24 gifts – day 13: Have you ever experienced the effects of lung sponging?

Lung sponging

Have you ever experienced the effects of lung sponging?

My guess is, probably not, unless you have attended a Franklin Method breathing workshop.

Let me explain.


In the Franklin Method, we use the metaphor of a sponge when we massage our myofascia. We use dynamic imagery when we imagining that we squeeze the water/fluid in the myofascia out and when unsqueezing, new water/fluid can flow into the myofascia and hydrate the area. This way we can achieve to relax the myofascia in this area and improve e.g. flexibility.

Lung sponging

When you place your hand on top of your upper trapezius and if you could take away all layers of skin, fascia and muscles, your would find the upper tip of you lung right there under your hand.

So Lung Sponging simply means that you imaging that instead of sponging the myofascia, you sponge the upper tip of your lung.

We will add some movement of the shoulder and the head to increase the effect.


Let’s have a go with that.


What is the exercise about?

  • This exercise is about releasing tension in the shoulder girdle and neck.
  • It is calming because your focus on breathing and you slow down.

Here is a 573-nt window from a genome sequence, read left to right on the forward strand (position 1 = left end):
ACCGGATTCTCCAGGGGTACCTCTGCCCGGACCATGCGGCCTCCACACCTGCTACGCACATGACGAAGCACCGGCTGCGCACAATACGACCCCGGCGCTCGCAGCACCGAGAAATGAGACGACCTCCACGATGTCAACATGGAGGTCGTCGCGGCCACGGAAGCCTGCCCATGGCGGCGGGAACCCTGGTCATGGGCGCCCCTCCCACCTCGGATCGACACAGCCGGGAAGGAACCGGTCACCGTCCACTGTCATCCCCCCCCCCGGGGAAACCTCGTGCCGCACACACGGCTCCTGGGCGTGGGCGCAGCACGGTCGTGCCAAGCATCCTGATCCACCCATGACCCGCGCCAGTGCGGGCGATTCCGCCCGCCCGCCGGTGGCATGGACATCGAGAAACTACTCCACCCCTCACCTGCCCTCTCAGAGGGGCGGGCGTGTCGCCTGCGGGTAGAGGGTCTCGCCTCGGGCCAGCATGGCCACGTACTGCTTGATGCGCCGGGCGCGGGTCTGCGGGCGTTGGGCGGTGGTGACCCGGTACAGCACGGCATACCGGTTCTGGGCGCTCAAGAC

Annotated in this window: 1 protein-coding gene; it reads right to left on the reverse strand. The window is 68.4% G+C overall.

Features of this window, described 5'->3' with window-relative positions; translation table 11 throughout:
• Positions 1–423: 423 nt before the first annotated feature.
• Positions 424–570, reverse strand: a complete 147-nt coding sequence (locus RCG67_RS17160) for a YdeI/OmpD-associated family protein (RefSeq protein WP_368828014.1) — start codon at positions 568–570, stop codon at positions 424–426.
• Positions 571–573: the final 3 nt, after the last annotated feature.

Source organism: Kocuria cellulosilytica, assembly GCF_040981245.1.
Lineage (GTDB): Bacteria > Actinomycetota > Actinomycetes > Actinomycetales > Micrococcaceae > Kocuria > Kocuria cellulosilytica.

What do I like about it?

  • It makes you slow down and focus inwards.
  • You can improve flexibility in your neck and shoulders.
  • You can do it anywhere.
  • It is a simple release technique which doesn’t require any other tool than your hands.
  • You have a proprioceptive aspect because you use your hands. This stimulates the communication between the brain and body and there is therefore more clarity about where the movement happens.
  • You have the release aspect because you are massaging your myofascial system. The warm hands add another dimension – that of adding “heat” to release tension.
  • Breathing feels easier.
  • Because it is a slow movement your have time to notice the shoulder lift and lateral flexion of the neck and compare sides.
  • Movement and massage have a doubling effect.


What prop do you need?

The best prop of them all – your hands … ;o)


Where to place the prop

On your upper trapezius.


Which course/workshop is the exercise from?

  • The Franklin Method – Breathing

I taught this workshop as part of the training programme “Åndedrætsterapeut” in Skolen for åndedræt in Denmark.

If you are curious about The Franklin Method, take a look at their website or mine.

You might also be interested to know that The Franklin Method Educator Training Level 1 will run in October 2021 in Denmark. You can read more about the first module here.



And here is the video …

Video length: 5:13 minutes



  1. Lene Pia Hansen on 14. December 2020 at 11:06

    Skøn øvelse og især langsomheden er vidunderlig

    • Birthe Brosolat on 14. December 2020 at 12:39

      Hej Lene Pia, ja, det er også en af mine favoritter.

Leave a Comment